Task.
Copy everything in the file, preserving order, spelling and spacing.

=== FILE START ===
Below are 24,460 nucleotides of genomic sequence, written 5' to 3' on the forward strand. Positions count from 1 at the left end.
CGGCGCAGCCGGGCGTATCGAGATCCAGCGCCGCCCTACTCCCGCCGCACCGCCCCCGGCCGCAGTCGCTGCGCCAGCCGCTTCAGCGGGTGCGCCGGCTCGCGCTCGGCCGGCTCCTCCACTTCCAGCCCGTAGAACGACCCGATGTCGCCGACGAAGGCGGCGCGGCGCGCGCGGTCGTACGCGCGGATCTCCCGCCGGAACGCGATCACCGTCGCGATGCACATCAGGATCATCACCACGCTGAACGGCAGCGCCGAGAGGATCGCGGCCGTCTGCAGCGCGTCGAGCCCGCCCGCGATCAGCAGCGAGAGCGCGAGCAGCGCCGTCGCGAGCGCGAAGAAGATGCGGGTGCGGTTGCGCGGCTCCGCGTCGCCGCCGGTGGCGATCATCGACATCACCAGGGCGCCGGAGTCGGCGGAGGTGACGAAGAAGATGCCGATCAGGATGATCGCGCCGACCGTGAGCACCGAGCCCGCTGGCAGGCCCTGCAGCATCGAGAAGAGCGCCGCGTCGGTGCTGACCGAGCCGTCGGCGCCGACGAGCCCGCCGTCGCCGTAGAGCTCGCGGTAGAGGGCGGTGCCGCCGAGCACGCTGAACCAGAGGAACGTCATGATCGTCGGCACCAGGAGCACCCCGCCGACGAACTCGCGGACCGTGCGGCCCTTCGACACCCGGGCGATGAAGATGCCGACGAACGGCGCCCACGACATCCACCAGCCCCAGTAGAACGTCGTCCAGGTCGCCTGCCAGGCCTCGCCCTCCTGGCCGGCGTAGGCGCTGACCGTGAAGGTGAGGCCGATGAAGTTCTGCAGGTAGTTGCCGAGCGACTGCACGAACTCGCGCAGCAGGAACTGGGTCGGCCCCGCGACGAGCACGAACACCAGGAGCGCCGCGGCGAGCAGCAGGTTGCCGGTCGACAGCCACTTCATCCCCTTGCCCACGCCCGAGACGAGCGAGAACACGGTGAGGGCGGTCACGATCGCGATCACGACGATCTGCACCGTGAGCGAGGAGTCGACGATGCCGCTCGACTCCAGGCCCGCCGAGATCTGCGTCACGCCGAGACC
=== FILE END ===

Below are 24,460 nucleotides of genomic sequence, written 5' to 3' on the forward strand. Positions count from 1 at the left end.
CGGCGCAGCCGGGCGTATCGAGATCCAGCGCCGCCCTACTCCCGCCGCACCGCCCCCGGCCGCAGTCGCTGCGCCAGCCGCTTCAGCGGGTGCGCCGGCTCGCGCTCGGCCGGCTCCTCCACTTCCAGCCCGTAGAACGACCCGATGTCGCCGACGAAGGCGGCGCGGCGCGCGCGGTCGTACGCGCGGATCTCCCGCCGGAACGCGATCACCGTCGCGATGCACATCAGGATCATCACCACGCTGAACGGCAGCGCCGAGAGGATCGCGGCCGTCTGCAGCGCGTCGAGCCCGCCCGCGATCAGCAGCGAGAGCGCGAGCAGCGCCGTCGCGAGCGCGAAGAAGATGCGGGTGCGGTTGCGCGGCTCCGCGTCGCCGCCGGTGGCGATCATCGACATCACCAGGGCGCCGGAGTCGGCGGAGGTGACGAAGAAGATGCCGATCAGGATGATCGCGCCGACCGTGAGCACCGAGCCCGCTGGCAGGCCCTGCAGCATCGAGAAGAGCGCCGCGTCGGTGCTGACCGAGCCGTCGGCGCCGACGAGCCCGCCGTCGCCGTAGAGCTCGCGGTAGAGGGCGGTGCCGCCGAGCACGCTGAACCAGAGGAACGTCATGATCGTCGGCACCAGGAGCACCCCGCCGACGAACTCGCGGACCGTGCGGCCCTTCGACACCCGGGCGATGAAGATGCCGACGAACGGCGCCCACGACATCCACCAGCCCCAGTAGAACGTCGTCCAGGTCGCCTGCCAGGCCTCGCCCTCCTGGCCGGCGTAGGCGCTGACCGTGAAGGTGAGGCCGATGAAGTTCTGCAGGTAGTTGCCGAGCGACTGCACGAACTCGCGCAGCAGGAACTGGGTCGGCCCCGCGACGAGCACGAACACCAGGAGCGCCGCGGCGAGCAGCAGGTTGCCGGTCGACAGCCACTTCATCCCCTTGCCCACGCCCGAGACGAGCGAGAACACGGTGAGGGCGGTCACGATCGCGATCACGACGATCTGCACCGTGAGCGAGGAGTCGACGATGCCGCTCGACTCCAGGCCCGCCGAGATCTGCGTCACGCCGAGACC